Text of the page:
University of Toronto professors Gillian HadfieldSchwartz is director of the Reisman Institute for Technology & Society, and Anatole von LilienfeldThe Department of Chemistry in the Faculty of Arts & Science has been named Canada CIFAR AI Chairs in recognition of its global leadership in artificial intelligence research.
Seven of the eight new chairs, including Hadfield and von Lilienfeld, are affiliated with the Toronto Vector Institute for Artificial Intelligence, launched in 2017 through a partnership between U of T, federal and provincial governments and industry. The eighth chair was appointed to Amy of Edmonton.
Hadfield, a professor at U of T’s Faculty of Law and Rotman School of Management, became the first vector-affiliated sociologist to be named the CIFAR AI Chair.
“It is inspiring and humbling to join the growing group of extraordinary individuals who hold Canada’s CIFAR AI chairs,” said Hadfield. “I very much look forward to deepening the interdisciplinary collaborations that I believe will help meet the challenge of building AI systems that promote human well-being in responsible and socially beneficial ways.”
Machine learning and physical chemistry specialist von Lilienfeld joined U of T last year. He is the Clark Chair in Advanced Materials at the Vector Institute for Artificial Intelligence and a member of U of T’s Acceleration Consortium, an institutional strategic initiative at U of T that focuses on combining AI and robotics to accelerate the design and discovery of new materials.
“It is an honor to be part of this ground-breaking community,” said von Lilienfeld, who holds a cross-appointment in the Department of Materials Science and Engineering in the Faculty of Applied Science & Engineering. “Joining Canada’s CIFAR AI Chairs is a great opportunity to further the use of AI for the chemical and materials sciences.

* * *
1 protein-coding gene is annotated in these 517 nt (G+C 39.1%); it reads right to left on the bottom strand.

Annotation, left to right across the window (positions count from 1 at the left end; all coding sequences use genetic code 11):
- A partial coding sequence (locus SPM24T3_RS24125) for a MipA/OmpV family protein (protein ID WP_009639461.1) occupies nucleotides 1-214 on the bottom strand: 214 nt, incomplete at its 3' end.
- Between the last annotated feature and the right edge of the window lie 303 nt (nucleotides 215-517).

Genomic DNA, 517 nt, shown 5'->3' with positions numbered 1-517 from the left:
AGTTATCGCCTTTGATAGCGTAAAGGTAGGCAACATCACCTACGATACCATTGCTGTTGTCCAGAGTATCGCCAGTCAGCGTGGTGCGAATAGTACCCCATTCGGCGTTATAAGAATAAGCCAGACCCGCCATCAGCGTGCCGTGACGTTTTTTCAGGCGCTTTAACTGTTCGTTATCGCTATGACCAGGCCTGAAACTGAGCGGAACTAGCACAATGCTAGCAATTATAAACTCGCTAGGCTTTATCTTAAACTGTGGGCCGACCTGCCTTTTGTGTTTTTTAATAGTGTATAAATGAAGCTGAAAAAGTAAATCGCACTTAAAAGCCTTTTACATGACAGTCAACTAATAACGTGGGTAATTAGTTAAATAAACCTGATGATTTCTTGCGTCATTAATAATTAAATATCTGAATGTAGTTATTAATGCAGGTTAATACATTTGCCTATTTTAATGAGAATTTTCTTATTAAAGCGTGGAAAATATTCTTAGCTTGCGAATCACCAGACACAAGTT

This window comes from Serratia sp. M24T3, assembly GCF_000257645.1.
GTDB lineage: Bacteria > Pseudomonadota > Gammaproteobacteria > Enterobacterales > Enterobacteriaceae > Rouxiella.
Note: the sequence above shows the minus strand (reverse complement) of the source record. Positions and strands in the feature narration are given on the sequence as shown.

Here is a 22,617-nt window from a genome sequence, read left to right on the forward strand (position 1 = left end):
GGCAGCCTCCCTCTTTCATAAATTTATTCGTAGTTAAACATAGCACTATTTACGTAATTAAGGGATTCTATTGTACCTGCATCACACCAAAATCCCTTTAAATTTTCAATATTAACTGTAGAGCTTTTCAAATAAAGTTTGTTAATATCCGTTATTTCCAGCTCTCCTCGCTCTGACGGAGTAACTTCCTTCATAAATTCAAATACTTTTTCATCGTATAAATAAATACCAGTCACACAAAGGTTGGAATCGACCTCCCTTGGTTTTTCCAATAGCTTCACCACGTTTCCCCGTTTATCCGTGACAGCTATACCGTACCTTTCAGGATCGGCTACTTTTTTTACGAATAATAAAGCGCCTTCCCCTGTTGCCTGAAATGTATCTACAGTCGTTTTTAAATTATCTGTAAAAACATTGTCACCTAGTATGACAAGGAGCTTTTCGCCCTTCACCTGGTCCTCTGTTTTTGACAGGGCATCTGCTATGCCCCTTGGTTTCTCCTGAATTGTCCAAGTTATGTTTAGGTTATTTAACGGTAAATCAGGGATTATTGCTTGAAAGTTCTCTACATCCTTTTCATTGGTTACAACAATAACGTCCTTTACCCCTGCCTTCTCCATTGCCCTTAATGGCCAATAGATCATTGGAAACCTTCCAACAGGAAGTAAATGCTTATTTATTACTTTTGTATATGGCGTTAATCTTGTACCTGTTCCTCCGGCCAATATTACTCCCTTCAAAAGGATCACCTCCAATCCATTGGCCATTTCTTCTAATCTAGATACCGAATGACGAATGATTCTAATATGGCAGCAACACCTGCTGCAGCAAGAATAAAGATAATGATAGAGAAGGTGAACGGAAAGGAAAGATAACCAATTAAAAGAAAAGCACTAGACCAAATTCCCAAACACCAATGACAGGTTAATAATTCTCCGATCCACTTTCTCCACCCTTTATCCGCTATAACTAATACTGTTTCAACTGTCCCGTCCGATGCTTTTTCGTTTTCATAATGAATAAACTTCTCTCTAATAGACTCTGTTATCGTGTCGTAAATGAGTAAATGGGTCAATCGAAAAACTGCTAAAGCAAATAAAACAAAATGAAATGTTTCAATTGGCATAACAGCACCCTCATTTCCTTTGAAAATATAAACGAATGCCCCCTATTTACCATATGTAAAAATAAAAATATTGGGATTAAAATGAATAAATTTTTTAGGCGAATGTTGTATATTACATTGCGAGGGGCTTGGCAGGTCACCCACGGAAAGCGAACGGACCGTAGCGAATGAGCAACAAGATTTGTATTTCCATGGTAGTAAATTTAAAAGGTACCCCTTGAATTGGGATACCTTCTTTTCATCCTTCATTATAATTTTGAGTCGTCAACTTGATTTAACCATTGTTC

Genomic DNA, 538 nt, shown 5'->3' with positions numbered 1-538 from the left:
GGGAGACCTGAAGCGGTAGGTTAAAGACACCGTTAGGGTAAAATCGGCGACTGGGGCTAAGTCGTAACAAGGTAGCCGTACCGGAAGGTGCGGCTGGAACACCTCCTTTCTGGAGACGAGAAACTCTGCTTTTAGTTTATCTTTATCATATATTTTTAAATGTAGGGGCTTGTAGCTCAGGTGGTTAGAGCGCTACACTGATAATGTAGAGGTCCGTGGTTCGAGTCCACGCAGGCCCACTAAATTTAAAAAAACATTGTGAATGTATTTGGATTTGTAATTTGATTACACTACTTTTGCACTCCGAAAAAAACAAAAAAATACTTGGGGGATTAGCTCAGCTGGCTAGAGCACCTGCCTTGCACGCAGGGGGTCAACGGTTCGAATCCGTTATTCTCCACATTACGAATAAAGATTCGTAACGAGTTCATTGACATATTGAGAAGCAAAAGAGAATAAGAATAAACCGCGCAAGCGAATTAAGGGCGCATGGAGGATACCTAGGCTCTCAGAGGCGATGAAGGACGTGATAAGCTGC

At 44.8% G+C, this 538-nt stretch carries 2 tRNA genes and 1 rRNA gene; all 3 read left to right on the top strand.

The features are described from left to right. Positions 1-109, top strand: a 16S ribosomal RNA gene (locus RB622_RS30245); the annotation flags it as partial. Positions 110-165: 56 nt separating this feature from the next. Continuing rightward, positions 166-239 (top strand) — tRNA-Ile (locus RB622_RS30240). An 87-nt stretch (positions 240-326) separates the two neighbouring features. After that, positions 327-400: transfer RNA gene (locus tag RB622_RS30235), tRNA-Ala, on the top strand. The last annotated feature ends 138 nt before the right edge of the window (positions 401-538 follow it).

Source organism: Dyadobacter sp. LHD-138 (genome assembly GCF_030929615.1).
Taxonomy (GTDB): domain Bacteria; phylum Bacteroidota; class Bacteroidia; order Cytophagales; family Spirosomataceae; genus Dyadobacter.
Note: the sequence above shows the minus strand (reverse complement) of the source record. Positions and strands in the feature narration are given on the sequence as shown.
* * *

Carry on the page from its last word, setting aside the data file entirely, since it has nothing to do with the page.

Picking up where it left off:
“In our search for better, safer, more sustainable materials and products, AI is an invaluable tool to help guide and accelerate our research and development.”
The CIFAR AI Chairs Program is a cornerstone of the pan-Canadian Artificial Intelligence Strategy, which aims to attract the world’s top AI researchers to Canada and retain existing talent. It provides university adjunct faculty with long-term, dedicated funding to support cutting-edge research programs and help train the next generation of AI leaders.
This latest round of appointments will advance Canadian research in priority areas in the areas of inquiry identified by the second phase of the strategy: AI for Health; AI for energy and environment; Basic science of AI; and responsible use of AI, CIFAR said in a statement.
“Amii and the new Canada CIFAR AI Chairs joining the Vector Institute are an exceptionally talented group of researchers who will continue to educate and inspire the next generation of AI leaders and advance research in exciting and important areas,” said CIFAR Executive Director Elissa Strom. , a pan-Canadian AI strategy.
Leah CowenU of T’s vice president, research and innovation and strategic initiatives, appointments – along with the announcement a few days earlier of the Eric and Wendy Schmidt AI in Science Postdoctoral Fellowship, the Schmidt Futures Program, explains the significance of this. A thriving AI ecosystem in Toronto and across Canada.
“Canada led the early development of deep learning and the pan-Canadian AI strategy is building on the legacy of that pioneering work,” said Cowen. “Twenty-three researchers at U of T now hold AI chairs through this important program, and their transformative research — along with the work of all CIFAR AI chairs across the country — is advancing not only development, but also responsible use. Artificial intelligence and its applications are better, stronger To build the future.
“Gillian Hadfield and Anatole von Lilienfeld will be important contributors to this vibrant, dynamic community of world-leading AI researchers.”
François-Philippe Champagne, Minister of Innovation, Science and Industry, said in a statement that AI is one of the greatest technological transformations and economic opportunities of our time.
“Congratulations to our eight new chairholders – you join other world-leading researchers working to build a strong economy, develop clean energy, improve public health and boost innovation in Canada,” he said.